Economists have warned of a nationwide "ripple effect" where losses in investments, housing, and jobs mean consumers pull back their spending. Banbury sees this happening in his community but also sees signs of trouble for the pro AV community. "Since our projects have a relatively long lead time [six to 12 months], our numbers are still good this year. There will be a ripple effect in the spring from many of the failures this fall," he says. "We're also seeing a trend of percentage reductions with projects that are already in the pipeline. At this point, I just don't see how 2009 can be a growth year."

That sentiment has been echoed by his fellow members in USAV Group, a 26-member buying group of AV firms from across the country, Banbury says.

Asked if there was anything he could have done differently to avoid his losses with Wachovia, Banbury explains, "We had a 12-year relationship. During that time we handled approximately 90 percent of all AV work, including 55 conference rooms. The office building and condominium projects have been on the books for months. I've been in the business for 18 years and have never seen a climate like this one; I don't think there is anything I could have done differently."

Going forward, his company has put new measures in place, such as enforcing payment terms more stringently, requiring deposits from all clients, and taking a critical look at all large projects. "Wachovia has dropped all maintenance contracts and gone to time and materials," he says. "We couldn't have been any smarter or better in this situation. We did what we were supposed to do–service our client and grow with them over the long term."

Losing Wachovia does not mean Video Systems of the Carolinas will go out of business. "I did not leverage the success of my business on the actions of a large client," Banbury says. "But people overreact when big things happen and the downfall of a large business like Wachovia can have a crushing effect."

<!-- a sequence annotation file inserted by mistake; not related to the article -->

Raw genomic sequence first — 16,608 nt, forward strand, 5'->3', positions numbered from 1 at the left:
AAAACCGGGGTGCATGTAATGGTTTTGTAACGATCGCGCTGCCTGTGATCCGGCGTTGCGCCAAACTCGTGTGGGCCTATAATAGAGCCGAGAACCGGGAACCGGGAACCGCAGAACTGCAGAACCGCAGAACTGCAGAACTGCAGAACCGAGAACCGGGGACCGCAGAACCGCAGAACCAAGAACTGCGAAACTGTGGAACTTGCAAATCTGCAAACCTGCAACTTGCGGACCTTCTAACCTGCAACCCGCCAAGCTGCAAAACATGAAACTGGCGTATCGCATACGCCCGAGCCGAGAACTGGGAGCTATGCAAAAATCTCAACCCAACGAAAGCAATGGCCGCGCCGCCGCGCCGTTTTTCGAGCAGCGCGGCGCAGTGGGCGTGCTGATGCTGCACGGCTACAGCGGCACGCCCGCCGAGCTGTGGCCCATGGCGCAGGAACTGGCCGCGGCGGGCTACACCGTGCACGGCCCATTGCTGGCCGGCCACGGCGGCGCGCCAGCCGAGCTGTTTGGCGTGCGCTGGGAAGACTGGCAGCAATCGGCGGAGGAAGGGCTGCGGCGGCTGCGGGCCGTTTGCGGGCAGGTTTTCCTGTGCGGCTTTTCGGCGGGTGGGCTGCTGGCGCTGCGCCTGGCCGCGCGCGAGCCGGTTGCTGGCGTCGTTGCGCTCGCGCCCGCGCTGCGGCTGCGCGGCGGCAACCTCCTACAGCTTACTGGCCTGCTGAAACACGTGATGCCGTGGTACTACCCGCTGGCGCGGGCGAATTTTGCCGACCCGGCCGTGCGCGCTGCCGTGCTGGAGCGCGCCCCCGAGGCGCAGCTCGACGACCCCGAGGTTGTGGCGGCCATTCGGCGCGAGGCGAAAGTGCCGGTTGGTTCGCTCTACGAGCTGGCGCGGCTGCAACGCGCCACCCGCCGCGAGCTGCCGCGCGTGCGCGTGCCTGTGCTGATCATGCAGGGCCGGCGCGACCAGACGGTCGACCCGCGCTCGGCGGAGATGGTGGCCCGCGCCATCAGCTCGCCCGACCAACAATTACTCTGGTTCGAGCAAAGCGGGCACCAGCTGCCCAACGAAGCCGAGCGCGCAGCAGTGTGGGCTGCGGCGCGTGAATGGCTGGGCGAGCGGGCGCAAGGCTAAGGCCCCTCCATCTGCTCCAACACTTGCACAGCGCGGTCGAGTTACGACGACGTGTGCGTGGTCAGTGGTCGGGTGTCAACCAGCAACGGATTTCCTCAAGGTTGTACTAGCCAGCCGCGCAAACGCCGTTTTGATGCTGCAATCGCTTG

Five Things to Do if You Think a Project Is on the Ropes

1. Do due diligence. If your client is a public company, its financial statements and filings with the Securities and Exchange Commission (SEC) are public information. Check them. And search for industry analyst reports for insights into the company's long-term prospects.

2. Talk to other business owners. If your client is privately owned, it may be difficult to gauge its financial health. Talk to other business owners in your community who service the client. If the client recently let go its cleaning company or isn't ordering its office supplies in a timely manner, that could be an indication of cost-cutting.

3. Talk to other integrators. Get in touch with AV integrators not only in your region but also across the country. What may start as a trend in one part of the country could spread to your community. A dialogue with fellow integrators can get you thinking on how you'd react in a tough situation.

4. Focus on client service. Keep in close contact with your client. The client will appreciate the effort and you may be able to discern what's happening just by the tone of his/her voice.

5. Review your business and financial policies. You may be operating under policies and procedures that were put in place years ago. Review how you're conducting your business and if you're protecting yourself in this challenging economic climate.

Linda Seid Frembes is a freelance AV writer and frequent contributor to Pro AV.